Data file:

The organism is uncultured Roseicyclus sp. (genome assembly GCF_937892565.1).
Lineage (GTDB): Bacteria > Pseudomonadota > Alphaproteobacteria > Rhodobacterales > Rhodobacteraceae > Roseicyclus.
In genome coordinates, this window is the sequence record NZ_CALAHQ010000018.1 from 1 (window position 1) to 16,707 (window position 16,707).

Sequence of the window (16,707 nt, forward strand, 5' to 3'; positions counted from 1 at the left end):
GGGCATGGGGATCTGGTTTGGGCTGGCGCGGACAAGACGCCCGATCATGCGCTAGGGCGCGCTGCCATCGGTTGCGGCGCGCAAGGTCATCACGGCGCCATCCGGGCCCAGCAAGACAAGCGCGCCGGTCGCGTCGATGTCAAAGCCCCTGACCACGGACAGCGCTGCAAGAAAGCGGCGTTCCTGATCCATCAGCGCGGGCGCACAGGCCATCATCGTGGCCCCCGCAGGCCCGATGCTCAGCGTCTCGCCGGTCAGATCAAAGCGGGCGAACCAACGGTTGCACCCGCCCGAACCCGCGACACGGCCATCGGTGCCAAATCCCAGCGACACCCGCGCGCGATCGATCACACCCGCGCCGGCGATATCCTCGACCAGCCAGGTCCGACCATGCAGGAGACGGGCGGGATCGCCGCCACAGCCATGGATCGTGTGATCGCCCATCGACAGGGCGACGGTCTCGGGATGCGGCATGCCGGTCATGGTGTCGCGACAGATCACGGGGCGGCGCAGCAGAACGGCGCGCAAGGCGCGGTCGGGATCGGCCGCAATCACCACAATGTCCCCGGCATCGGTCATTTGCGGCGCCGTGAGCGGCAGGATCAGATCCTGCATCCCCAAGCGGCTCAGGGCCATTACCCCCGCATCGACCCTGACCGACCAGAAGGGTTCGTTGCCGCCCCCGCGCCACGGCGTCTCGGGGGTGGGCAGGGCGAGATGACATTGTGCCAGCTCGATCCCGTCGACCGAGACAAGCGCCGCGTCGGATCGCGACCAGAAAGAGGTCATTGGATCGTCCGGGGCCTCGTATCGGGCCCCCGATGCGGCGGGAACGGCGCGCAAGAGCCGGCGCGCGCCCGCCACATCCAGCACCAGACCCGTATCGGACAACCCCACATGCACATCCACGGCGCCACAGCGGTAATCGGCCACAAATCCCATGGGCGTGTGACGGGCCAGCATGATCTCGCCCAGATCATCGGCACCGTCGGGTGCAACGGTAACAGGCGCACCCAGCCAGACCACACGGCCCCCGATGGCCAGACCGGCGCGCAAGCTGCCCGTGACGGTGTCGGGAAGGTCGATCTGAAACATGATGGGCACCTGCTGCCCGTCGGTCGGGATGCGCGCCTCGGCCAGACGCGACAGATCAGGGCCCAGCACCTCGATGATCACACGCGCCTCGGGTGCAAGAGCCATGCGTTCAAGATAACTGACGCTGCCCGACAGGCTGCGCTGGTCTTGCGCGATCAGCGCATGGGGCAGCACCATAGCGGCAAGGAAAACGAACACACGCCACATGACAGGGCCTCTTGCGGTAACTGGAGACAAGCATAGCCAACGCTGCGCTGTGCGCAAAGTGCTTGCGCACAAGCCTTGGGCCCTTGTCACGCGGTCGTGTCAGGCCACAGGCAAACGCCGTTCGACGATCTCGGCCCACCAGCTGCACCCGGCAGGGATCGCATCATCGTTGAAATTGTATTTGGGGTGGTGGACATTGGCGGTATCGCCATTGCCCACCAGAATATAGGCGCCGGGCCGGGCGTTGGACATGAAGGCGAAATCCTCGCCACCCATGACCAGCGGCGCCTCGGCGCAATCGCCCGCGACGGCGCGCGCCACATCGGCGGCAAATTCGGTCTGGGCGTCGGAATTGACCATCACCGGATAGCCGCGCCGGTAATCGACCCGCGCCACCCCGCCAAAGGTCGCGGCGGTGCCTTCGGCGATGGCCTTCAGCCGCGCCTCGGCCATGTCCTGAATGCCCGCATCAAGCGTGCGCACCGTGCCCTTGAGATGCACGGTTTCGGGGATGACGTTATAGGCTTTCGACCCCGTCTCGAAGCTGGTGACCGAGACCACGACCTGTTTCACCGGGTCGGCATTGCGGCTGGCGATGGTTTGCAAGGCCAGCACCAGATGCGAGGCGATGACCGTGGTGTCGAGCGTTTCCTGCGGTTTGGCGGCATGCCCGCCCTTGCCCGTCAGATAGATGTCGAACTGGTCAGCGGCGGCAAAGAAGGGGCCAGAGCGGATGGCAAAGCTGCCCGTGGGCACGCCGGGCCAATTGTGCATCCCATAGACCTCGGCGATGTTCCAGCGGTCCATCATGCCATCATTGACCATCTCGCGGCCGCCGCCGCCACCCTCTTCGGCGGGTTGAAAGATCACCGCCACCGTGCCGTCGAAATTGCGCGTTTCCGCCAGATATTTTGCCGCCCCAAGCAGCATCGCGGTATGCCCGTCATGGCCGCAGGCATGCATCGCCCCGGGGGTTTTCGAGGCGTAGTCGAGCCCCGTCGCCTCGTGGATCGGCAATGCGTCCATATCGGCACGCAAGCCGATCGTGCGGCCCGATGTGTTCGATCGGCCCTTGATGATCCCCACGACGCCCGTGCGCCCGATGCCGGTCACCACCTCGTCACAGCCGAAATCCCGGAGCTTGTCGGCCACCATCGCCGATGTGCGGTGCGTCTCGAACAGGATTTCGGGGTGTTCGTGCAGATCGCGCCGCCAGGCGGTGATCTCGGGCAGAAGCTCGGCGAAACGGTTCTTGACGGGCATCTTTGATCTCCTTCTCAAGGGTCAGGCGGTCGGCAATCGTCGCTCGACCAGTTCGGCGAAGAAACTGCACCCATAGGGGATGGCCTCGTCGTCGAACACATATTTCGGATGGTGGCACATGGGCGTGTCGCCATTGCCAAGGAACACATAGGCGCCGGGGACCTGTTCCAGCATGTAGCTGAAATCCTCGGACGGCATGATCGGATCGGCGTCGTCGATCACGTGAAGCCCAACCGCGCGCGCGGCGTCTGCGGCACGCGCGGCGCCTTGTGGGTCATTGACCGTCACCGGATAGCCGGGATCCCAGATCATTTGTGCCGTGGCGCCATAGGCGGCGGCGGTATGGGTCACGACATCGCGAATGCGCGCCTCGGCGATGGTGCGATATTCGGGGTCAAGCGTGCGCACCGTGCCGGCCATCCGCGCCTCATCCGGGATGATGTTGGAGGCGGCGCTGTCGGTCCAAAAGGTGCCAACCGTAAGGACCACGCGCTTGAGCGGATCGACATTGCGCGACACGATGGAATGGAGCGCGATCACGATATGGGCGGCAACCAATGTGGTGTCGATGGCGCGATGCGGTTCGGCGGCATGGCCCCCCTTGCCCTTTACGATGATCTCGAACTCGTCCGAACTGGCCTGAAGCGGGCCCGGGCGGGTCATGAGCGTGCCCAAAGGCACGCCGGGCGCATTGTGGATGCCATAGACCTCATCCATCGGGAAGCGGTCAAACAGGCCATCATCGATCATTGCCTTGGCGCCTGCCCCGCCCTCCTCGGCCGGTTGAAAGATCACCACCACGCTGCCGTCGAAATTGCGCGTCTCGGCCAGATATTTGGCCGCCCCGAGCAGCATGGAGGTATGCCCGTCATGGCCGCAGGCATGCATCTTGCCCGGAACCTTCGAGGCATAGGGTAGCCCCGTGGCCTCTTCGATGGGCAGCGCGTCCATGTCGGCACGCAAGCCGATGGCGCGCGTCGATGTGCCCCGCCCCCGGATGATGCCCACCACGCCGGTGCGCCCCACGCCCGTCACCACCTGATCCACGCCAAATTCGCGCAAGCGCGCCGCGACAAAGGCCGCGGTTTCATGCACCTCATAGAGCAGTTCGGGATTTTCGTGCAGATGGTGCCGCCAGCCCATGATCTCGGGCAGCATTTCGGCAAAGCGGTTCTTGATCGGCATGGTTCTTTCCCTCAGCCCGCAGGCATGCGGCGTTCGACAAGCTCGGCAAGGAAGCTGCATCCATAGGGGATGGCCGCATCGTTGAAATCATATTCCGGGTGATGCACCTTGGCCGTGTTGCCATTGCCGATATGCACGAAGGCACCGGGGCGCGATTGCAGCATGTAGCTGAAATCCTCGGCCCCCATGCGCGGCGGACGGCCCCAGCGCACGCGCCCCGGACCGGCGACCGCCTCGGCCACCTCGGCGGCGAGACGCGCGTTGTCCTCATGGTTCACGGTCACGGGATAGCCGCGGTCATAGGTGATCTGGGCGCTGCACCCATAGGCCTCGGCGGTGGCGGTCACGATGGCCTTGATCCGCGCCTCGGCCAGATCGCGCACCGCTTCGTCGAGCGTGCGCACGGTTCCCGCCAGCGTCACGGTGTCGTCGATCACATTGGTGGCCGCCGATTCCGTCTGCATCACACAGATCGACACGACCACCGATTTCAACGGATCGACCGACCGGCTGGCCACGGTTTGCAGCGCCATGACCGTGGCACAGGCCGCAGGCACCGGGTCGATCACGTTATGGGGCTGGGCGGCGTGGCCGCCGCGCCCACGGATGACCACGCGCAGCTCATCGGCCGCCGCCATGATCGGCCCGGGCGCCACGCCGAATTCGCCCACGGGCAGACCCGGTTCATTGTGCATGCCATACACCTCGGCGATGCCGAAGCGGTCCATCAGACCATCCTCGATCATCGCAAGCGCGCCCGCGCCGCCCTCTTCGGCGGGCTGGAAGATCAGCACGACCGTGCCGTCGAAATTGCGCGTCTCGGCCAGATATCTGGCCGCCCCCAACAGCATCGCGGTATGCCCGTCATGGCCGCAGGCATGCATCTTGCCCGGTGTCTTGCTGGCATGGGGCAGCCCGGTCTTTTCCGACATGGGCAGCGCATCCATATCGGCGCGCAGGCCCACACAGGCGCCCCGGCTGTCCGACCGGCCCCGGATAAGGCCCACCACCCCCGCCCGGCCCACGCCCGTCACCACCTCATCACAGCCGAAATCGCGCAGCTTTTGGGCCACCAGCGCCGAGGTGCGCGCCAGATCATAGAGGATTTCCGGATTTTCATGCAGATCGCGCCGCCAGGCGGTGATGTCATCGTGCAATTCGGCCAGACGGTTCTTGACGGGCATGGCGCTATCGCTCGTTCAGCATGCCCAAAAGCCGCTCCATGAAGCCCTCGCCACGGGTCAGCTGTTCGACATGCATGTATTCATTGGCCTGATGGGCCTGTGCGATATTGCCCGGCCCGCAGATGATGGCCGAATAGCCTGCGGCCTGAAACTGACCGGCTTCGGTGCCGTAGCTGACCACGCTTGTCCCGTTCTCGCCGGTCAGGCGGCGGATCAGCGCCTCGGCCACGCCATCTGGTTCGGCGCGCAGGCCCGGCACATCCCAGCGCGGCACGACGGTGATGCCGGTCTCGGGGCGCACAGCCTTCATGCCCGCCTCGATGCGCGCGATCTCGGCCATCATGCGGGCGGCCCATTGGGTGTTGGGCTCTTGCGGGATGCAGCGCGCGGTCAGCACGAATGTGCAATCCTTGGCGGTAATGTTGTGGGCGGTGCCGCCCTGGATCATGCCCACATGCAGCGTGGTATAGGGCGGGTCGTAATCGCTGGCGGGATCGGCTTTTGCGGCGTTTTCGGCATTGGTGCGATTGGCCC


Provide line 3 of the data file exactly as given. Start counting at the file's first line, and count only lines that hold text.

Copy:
In genome coordinates, this window is the sequence record NZ_CALAHQ010000018.1 from 1 (window position 1) to 16,707 (window position 16,707).